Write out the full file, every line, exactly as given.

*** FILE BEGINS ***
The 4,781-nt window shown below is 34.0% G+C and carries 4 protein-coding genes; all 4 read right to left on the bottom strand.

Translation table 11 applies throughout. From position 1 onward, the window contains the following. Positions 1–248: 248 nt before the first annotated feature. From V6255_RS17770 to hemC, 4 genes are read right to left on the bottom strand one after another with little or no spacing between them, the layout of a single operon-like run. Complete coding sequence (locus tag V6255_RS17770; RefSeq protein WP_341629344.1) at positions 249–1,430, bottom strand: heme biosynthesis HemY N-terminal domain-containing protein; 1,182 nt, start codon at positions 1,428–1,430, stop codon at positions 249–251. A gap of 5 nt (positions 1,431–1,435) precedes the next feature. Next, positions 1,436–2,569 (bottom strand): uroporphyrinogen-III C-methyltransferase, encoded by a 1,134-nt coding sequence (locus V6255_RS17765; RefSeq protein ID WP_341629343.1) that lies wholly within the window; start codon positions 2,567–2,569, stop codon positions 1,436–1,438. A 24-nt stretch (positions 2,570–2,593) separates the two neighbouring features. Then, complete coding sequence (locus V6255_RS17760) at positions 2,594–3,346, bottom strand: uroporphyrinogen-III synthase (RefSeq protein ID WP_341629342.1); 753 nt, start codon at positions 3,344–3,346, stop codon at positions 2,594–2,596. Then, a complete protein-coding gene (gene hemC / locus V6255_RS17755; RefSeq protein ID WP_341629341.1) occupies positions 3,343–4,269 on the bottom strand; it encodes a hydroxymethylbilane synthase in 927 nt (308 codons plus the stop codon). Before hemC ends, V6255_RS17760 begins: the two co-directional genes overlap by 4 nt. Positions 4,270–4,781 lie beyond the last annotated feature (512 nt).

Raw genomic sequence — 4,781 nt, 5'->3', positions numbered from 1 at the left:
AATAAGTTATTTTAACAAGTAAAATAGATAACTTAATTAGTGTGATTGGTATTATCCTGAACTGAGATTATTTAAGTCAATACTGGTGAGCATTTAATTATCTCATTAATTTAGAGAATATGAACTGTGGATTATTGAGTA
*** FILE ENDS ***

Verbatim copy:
The 4,781-nt window shown below is 34.0% G+C and carries 4 protein-coding genes; all 4 read right to left on the bottom strand.

Translation table 11 applies throughout. From position 1 onward, the window contains the following. Positions 1–248: 248 nt before the first annotated feature. From V6255_RS17770 to hemC, 4 genes are read right to left on the bottom strand one after another with little or no spacing between them, the layout of a single operon-like run. Complete coding sequence (locus tag V6255_RS17770; RefSeq protein WP_341629344.1) at positions 249–1,430, bottom strand: heme biosynthesis HemY N-terminal domain-containing protein; 1,182 nt, start codon at positions 1,428–1,430, stop codon at positions 249–251. A gap of 5 nt (positions 1,431–1,435) precedes the next feature. Next, positions 1,436–2,569 (bottom strand): uroporphyrinogen-III C-methyltransferase, encoded by a 1,134-nt coding sequence (locus V6255_RS17765; RefSeq protein ID WP_341629343.1) that lies wholly within the window; start codon positions 2,567–2,569, stop codon positions 1,436–1,438. A 24-nt stretch (positions 2,570–2,593) separates the two neighbouring features. Then, complete coding sequence (locus V6255_RS17760) at positions 2,594–3,346, bottom strand: uroporphyrinogen-III synthase (RefSeq protein ID WP_341629342.1); 753 nt, start codon at positions 3,344–3,346, stop codon at positions 2,594–2,596. Then, a complete protein-coding gene (gene hemC / locus V6255_RS17755; RefSeq protein ID WP_341629341.1) occupies positions 3,343–4,269 on the bottom strand; it encodes a hydroxymethylbilane synthase in 927 nt (308 codons plus the stop codon). Before hemC ends, V6255_RS17760 begins: the two co-directional genes overlap by 4 nt. Positions 4,270–4,781 lie beyond the last annotated feature (512 nt).

Raw genomic sequence — 4,781 nt, 5'->3', positions numbered from 1 at the left:
AATAAGTTATTTTAACAAGTAAAATAGATAACTTAATTAGTGTGATTGGTATTATCCTGAACTGAGATTATTTAAGTCAATACTGGTGAGCATTTAATTATCTCATTAATTTAGAGAATATGAACTGTGGATTATTGAGTA